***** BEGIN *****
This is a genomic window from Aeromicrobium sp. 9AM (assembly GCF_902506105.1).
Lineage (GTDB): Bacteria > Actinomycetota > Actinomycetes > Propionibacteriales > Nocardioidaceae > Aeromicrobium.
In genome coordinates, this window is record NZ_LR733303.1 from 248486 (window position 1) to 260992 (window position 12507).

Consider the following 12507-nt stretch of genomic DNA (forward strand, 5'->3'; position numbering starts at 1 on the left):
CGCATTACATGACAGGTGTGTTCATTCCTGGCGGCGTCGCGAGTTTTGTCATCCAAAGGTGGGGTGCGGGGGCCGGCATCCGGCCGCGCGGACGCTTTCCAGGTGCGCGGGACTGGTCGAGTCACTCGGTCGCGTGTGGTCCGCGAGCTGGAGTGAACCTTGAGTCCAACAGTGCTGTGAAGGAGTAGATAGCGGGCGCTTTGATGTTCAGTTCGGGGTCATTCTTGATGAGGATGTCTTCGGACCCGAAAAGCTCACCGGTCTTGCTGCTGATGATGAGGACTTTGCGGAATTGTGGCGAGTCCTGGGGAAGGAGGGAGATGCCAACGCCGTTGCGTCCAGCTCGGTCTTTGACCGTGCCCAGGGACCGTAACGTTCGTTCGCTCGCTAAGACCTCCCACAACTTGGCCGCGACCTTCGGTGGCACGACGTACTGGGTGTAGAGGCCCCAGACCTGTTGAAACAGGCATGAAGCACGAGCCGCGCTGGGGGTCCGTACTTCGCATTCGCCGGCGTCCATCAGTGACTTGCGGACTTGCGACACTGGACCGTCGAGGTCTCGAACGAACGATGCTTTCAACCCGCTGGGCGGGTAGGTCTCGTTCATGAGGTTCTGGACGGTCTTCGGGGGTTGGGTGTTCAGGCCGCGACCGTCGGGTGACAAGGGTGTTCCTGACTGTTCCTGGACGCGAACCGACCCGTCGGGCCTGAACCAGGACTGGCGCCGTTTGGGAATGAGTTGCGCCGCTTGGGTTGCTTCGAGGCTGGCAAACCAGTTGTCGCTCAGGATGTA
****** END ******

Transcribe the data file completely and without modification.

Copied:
This is a genomic window from Aeromicrobium sp. 9AM (assembly GCF_902506105.1).
Lineage (GTDB): Bacteria > Actinomycetota > Actinomycetes > Propionibacteriales > Nocardioidaceae > Aeromicrobium.
In genome coordinates, this window is record NZ_LR733303.1 from 248486 (window position 1) to 260992 (window position 12507).

Consider the following 12507-nt stretch of genomic DNA (forward strand, 5'->3'; position numbering starts at 1 on the left):
CGCATTACATGACAGGTGTGTTCATTCCTGGCGGCGTCGCGAGTTTTGTCATCCAAAGGTGGGGTGCGGGGGCCGGCATCCGGCCGCGCGGACGCTTTCCAGGTGCGCGGGACTGGTCGAGTCACTCGGTCGCGTGTGGTCCGCGAGCTGGAGTGAACCTTGAGTCCAACAGTGCTGTGAAGGAGTAGATAGCGGGCGCTTTGATGTTCAGTTCGGGGTCATTCTTGATGAGGATGTCTTCGGACCCGAAAAGCTCACCGGTCTTGCTGCTGATGATGAGGACTTTGCGGAATTGTGGCGAGTCCTGGGGAAGGAGGGAGATGCCAACGCCGTTGCGTCCAGCTCGGTCTTTGACCGTGCCCAGGGACCGTAACGTTCGTTCGCTCGCTAAGACCTCCCACAACTTGGCCGCGACCTTCGGTGGCACGACGTACTGGGTGTAGAGGCCCCAGACCTGTTGAAACAGGCATGAAGCACGAGCCGCGCTGGGGGTCCGTACTTCGCATTCGCCGGCGTCCATCAGTGACTTGCGGACTTGCGACACTGGACCGTCGAGGTCTCGAACGAACGATGCTTTCAACCCGCTGGGCGGGTAGGTCTCGTTCATGAGGTTCTGGACGGTCTTCGGGGGTTGGGTGTTCAGGCCGCGACCGTCGGGTGACAAGGGTGTTCCTGACTGTTCCTGGACGCGAACCGACCCGTCGGGCCTGAACCAGGACTGGCGCCGTTTGGGAATGAGTTGCGCCGCTTGGGTTGCTTCGAGGCTGGCAAACCAGTTGTCGCTCAGGATGTA